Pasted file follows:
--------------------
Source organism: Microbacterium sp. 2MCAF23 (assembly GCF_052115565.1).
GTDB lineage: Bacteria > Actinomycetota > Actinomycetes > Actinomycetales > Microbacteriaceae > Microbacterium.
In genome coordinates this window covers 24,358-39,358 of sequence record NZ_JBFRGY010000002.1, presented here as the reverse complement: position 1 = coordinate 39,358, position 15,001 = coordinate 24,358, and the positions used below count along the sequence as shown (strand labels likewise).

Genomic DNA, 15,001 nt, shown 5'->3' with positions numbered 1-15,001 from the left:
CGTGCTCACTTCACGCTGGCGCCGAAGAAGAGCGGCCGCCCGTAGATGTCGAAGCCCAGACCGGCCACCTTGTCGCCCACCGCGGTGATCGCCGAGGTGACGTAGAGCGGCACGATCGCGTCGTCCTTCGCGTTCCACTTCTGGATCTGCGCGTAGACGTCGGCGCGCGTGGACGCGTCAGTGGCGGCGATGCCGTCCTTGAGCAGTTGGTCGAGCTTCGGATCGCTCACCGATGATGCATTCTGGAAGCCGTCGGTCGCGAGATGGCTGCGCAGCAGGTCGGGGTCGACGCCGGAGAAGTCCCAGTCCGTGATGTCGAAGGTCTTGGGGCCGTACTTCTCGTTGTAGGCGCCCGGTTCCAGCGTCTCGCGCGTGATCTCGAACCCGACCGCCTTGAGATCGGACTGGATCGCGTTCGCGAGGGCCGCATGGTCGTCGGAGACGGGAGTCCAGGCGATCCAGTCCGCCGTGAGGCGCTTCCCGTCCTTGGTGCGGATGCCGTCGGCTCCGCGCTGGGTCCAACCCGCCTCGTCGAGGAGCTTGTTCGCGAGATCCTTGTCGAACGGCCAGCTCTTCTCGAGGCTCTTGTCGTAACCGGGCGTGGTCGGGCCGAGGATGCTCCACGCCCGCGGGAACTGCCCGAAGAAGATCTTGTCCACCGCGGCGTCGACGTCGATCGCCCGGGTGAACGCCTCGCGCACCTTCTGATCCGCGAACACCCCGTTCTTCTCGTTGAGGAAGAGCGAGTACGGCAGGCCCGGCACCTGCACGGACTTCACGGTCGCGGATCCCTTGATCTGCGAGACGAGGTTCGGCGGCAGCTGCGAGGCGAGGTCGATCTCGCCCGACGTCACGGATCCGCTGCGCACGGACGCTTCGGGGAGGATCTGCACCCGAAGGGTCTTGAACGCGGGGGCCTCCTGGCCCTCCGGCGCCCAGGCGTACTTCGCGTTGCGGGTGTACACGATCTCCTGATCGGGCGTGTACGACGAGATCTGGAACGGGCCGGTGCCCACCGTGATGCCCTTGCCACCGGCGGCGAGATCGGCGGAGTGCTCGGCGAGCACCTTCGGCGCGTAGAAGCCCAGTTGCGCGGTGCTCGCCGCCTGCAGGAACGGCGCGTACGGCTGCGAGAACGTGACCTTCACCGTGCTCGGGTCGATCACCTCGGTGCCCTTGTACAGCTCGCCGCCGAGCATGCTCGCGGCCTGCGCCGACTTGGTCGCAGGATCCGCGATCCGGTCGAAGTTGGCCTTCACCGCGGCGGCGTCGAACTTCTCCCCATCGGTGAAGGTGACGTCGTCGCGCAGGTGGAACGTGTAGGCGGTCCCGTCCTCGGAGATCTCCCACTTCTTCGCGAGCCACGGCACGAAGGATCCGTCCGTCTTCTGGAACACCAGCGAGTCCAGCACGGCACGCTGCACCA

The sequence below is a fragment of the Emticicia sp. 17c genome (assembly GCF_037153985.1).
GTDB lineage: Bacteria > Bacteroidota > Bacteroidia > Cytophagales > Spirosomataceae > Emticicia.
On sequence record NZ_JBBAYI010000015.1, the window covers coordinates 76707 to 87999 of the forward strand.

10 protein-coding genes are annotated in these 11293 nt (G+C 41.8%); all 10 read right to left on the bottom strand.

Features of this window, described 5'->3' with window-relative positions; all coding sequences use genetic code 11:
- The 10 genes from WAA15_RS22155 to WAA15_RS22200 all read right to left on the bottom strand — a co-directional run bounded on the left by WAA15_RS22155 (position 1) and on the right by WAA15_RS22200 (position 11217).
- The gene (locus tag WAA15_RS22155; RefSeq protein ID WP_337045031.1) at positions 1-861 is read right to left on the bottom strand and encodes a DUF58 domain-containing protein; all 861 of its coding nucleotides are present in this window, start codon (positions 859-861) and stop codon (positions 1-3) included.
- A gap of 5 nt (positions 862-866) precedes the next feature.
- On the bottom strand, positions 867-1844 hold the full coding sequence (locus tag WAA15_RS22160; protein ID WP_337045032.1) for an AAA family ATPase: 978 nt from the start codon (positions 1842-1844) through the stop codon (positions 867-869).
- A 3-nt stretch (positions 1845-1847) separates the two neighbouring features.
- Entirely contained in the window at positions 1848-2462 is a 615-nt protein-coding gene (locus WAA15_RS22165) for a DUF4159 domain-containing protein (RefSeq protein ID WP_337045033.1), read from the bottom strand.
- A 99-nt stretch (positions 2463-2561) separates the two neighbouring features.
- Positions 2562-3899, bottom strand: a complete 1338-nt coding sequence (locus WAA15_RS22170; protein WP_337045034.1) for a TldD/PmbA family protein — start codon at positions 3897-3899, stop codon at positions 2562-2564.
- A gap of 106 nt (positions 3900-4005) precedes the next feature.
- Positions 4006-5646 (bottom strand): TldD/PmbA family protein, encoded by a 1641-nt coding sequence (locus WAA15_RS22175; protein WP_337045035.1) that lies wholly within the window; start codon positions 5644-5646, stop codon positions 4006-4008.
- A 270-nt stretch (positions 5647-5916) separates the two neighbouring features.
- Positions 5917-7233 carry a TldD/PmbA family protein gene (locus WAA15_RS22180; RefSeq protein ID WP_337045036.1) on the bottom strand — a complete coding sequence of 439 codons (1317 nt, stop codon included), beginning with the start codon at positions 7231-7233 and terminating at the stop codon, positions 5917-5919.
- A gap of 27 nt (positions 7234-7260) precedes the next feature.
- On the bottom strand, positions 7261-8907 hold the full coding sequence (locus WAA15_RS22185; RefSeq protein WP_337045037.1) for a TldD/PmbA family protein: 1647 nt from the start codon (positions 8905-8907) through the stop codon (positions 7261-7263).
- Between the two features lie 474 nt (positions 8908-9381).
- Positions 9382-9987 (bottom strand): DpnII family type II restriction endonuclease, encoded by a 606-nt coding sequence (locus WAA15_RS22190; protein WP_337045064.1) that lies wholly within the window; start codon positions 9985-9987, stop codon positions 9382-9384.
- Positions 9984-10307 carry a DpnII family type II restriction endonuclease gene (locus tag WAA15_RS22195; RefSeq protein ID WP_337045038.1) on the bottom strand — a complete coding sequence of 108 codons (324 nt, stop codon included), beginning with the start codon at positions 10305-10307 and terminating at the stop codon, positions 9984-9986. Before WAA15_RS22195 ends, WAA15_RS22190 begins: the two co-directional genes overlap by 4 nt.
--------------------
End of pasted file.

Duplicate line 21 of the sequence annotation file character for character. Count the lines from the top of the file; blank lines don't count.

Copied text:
- A 270-nt stretch (positions 5647-5916) separates the two neighbouring features.